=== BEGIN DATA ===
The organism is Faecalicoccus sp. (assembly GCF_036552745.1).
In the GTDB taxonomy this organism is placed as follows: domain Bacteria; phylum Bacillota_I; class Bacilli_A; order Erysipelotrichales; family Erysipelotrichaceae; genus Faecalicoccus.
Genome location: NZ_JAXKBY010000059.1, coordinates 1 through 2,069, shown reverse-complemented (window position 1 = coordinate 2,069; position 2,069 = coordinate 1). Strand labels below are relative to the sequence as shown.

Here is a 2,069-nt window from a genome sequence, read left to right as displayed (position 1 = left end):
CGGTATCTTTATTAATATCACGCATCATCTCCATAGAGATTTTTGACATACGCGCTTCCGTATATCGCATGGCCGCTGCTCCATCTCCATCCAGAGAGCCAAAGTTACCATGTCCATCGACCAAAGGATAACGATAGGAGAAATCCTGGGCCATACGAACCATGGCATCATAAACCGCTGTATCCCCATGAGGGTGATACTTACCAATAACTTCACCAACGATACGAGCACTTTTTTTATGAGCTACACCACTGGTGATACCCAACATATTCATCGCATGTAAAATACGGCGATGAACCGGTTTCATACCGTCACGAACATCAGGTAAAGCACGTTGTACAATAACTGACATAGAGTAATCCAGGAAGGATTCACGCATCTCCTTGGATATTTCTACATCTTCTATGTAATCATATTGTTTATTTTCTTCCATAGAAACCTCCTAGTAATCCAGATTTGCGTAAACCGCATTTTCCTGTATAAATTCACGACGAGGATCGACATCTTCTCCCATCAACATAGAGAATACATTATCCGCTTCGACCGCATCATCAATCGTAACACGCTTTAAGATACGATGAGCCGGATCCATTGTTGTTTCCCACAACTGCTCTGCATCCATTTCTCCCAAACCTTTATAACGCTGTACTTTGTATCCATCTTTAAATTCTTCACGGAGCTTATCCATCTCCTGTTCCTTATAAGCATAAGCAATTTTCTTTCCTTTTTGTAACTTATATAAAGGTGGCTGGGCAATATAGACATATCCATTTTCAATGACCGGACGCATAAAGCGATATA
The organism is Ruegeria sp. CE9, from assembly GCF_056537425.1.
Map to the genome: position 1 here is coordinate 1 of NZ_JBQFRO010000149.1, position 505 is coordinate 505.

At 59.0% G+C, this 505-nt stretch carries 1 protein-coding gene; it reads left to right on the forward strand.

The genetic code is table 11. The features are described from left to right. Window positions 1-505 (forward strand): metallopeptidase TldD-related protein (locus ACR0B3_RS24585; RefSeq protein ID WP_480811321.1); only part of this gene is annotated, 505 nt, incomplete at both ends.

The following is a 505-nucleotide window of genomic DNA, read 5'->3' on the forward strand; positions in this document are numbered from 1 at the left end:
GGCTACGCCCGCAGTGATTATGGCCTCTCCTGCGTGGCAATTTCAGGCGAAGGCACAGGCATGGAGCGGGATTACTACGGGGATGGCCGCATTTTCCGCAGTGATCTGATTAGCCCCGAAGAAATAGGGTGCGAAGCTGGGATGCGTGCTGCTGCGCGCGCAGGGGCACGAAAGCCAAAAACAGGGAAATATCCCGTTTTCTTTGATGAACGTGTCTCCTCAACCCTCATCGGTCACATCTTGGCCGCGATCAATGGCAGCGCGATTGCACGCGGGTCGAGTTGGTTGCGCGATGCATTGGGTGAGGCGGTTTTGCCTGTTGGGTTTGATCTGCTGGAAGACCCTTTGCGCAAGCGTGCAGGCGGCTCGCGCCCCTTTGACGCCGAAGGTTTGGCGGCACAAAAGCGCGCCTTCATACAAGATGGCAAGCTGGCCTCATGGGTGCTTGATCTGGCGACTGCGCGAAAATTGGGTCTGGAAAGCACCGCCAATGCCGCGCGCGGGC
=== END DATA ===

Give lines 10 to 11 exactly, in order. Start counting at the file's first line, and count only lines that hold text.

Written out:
The following is a 505-nucleotide window of genomic DNA, read 5'->3' on the forward strand; positions in this document are numbered from 1 at the left end:
GGCTACGCCCGCAGTGATTATGGCCTCTCCTGCGTGGCAATTTCAGGCGAAGGCACAGGCATGGAGCGGGATTACTACGGGGATGGCCGCATTTTCCGCAGTGATCTGATTAGCCCCGAAGAAATAGGGTGCGAAGCTGGGATGCGTGCTGCTGCGCGCGCAGGGGCACGAAAGCCAAAAACAGGGAAATATCCCGTTTTCTTTGATGAACGTGTCTCCTCAACCCTCATCGGTCACATCTTGGCCGCGATCAATGGCAGCGCGATTGCACGCGGGTCGAGTTGGTTGCGCGATGCATTGGGTGAGGCGGTTTTGCCTGTTGGGTTTGATCTGCTGGAAGACCCTTTGCGCAAGCGTGCAGGCGGCTCGCGCCCCTTTGACGCCGAAGGTTTGGCGGCACAAAAGCGCGCCTTCATACAAGATGGCAAGCTGGCCTCATGGGTGCTTGATCTGGCGACTGCGCGAAAATTGGGTCTGGAAAGCACCGCCAATGCCGCGCGCGGGC